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Should Kentucky Drug Test Welfare Recipients?

  • By: Andrew Easler, Esq.
  • Published: Jun, 24 2016
  • Updated: Dec, 20 2022

Given that there are already 13 states that test welfare recipients and the reports that governor candidates in Kentucky are saying that they want to institute policies that would make it happen there as well, it’s no wonder that the question continues to be a hot button issue.

The Proposed Measures

Kentucky state legislatures were first introduced to the idea of drug testing welfare recipients in 2011, with HB208. This bill followed along the same lines of other states and would have required adults to pass a drug screening once each year to continue receiving benefits. However, that proposal was never brought to a vote, but there are still government officials and hopefuls that want to see those changes enacted.

Should Kentucky Drug Test for Welfare?

This is a hot debate in nearly every state in which it has been enacted, as well as those who have legislation in the works. However, there are two sides to the issue.


Those who are for Kentucky drug testing for welfare support the idea for a few reasons. These include:

  • Drug testing will prevent those who use drugs from receiving assistance.
  • Those who do fail a drug test will be able to get the substance abuse help they need, without losing their benefits while doing so.
  • Employees and taxpayers are required to undergo drug tests, so those receiving benefits should as well.
  • It will give those using the assistance rather than looking for work the push they need to do so if they fail a test and refuse treatment.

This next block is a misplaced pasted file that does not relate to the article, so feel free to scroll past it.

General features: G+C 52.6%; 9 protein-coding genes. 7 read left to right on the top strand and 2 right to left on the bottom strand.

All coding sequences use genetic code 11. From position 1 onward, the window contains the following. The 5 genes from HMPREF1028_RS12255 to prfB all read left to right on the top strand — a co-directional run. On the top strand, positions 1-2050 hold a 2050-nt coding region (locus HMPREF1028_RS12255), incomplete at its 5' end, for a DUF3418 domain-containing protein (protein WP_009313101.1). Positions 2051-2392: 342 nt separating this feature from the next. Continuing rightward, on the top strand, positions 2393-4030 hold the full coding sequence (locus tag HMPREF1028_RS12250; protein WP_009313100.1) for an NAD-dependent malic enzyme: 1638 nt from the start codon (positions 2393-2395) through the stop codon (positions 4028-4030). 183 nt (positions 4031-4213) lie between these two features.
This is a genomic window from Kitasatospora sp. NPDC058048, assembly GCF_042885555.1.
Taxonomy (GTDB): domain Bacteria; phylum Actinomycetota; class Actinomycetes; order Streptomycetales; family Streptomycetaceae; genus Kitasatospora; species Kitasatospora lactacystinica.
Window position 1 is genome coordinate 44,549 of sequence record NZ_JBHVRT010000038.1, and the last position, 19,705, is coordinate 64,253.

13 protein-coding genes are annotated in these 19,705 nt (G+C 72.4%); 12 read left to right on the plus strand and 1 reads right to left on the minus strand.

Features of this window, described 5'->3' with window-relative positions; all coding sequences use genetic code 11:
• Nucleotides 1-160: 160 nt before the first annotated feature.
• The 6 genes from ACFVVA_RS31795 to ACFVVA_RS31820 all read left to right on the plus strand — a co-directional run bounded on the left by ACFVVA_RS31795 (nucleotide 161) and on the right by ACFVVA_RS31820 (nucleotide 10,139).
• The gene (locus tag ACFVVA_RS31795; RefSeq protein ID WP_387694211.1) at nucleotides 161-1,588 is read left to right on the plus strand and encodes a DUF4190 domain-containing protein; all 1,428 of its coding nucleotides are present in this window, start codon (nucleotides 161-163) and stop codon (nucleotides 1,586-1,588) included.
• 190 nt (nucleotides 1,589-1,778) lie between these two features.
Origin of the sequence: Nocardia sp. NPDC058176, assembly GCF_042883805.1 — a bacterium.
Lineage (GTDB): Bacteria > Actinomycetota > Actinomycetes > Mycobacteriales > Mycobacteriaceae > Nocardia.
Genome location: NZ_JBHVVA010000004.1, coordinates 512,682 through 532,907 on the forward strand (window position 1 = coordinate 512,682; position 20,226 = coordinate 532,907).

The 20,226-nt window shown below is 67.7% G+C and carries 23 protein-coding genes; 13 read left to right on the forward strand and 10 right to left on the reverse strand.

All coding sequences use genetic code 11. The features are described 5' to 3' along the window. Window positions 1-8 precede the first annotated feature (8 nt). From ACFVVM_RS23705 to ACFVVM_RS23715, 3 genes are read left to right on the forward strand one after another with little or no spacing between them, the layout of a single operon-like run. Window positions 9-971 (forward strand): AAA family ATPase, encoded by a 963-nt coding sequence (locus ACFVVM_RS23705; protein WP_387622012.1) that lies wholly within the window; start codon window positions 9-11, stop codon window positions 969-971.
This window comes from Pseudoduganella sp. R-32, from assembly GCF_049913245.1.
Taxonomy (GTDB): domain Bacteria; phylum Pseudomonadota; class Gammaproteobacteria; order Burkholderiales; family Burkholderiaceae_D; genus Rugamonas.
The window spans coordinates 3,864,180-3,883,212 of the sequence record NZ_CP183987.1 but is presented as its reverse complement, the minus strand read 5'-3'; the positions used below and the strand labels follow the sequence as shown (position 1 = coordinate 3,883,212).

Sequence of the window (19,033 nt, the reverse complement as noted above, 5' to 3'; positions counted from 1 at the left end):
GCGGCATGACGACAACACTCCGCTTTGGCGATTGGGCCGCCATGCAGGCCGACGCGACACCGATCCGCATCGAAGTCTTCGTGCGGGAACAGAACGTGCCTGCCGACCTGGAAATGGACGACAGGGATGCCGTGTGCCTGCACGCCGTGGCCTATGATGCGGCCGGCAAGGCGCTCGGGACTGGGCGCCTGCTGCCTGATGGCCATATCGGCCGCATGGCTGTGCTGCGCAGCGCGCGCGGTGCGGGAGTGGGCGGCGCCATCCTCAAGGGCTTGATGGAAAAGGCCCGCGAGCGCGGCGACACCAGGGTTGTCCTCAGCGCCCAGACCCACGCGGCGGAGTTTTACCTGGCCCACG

There are also those who are against Kentucky drug testing welfare recipients. These people also have their reasoning:

  • Drug testing those who need assistance in discriminatory since most who receive the benefits are low-income.
  • It is unconstitutional to drug test people so that they can qualify for benefits that they are already entitled to receive.
  • Based on the numbers from other states, the actual number of people who receive benefits that fail drug tests is very low, with most less than one to two percent.
  • Other states are spending hundreds of thousands of dollars implementing the screening and testing processes, but are not seeing the savings in taxpayer dollars as was originally hoped.
  • Forced drug tests add shame to those who need to apply for benefits.

Other Considerations

There are plenty of valid arguments on each side of the debate over welfare drug testing in Kentucky. However, it is important to take a look at the success rates of other states who have enacted similar laws. With such a low number of people actually failing drug tests, it does make it seem as if tax dollars would be better put to use somewhere else, rather than on testing welfare applicants. Only time will tell whether the costs versus savings actually even out for other states. If so, then it may be worth Kentucky’s time to enact similar laws.

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